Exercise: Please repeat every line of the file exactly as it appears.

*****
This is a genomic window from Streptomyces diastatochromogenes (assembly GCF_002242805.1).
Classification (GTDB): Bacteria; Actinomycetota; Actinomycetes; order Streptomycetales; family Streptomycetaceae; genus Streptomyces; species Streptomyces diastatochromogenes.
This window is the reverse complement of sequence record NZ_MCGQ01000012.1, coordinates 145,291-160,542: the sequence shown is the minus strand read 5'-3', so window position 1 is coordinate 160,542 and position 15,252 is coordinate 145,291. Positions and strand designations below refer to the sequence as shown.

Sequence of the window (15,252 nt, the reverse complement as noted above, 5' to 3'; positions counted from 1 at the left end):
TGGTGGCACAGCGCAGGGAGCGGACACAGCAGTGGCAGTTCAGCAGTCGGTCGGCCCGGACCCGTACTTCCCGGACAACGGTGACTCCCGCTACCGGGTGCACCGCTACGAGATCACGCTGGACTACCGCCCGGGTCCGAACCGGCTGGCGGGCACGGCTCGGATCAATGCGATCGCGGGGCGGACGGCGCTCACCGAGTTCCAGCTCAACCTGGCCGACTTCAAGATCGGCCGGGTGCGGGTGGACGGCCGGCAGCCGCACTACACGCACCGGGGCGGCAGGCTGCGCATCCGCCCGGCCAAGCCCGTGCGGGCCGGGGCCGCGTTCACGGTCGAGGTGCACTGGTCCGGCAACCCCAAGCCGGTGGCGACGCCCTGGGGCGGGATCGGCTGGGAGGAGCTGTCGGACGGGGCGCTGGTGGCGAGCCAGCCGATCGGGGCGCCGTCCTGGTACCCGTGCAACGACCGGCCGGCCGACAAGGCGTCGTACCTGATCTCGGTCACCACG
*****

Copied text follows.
This is a genomic window from Streptomyces diastatochromogenes (assembly GCF_002242805.1).
Classification (GTDB): Bacteria; Actinomycetota; Actinomycetes; order Streptomycetales; family Streptomycetaceae; genus Streptomyces; species Streptomyces diastatochromogenes.
This window is the reverse complement of sequence record NZ_MCGQ01000012.1, coordinates 145,291-160,542: the sequence shown is the minus strand read 5'-3', so window position 1 is coordinate 160,542 and position 15,252 is coordinate 145,291. Positions and strand designations below refer to the sequence as shown.

Sequence of the window (15,252 nt, the reverse complement as noted above, 5' to 3'; positions counted from 1 at the left end):
TGGTGGCACAGCGCAGGGAGCGGACACAGCAGTGGCAGTTCAGCAGTCGGTCGGCCCGGACCCGTACTTCCCGGACAACGGTGACTCCCGCTACCGGGTGCACCGCTACGAGATCACGCTGGACTACCGCCCGGGTCCGAACCGGCTGGCGGGCACGGCTCGGATCAATGCGATCGCGGGGCGGACGGCGCTCACCGAGTTCCAGCTCAACCTGGCCGACTTCAAGATCGGCCGGGTGCGGGTGGACGGCCGGCAGCCGCACTACACGCACCGGGGCGGCAGGCTGCGCATCCGCCCGGCCAAGCCCGTGCGGGCCGGGGCCGCGTTCACGGTCGAGGTGCACTGGTCCGGCAACCCCAAGCCGGTGGCGACGCCCTGGGGCGGGATCGGCTGGGAGGAGCTGTCGGACGGGGCGCTGGTGGCGAGCCAGCCGATCGGGGCGCCGTCCTGGTACCCGTGCAACGACCGGCCGGCCGACAAGGCGTCGTACCTGATCTCGGTCACCACG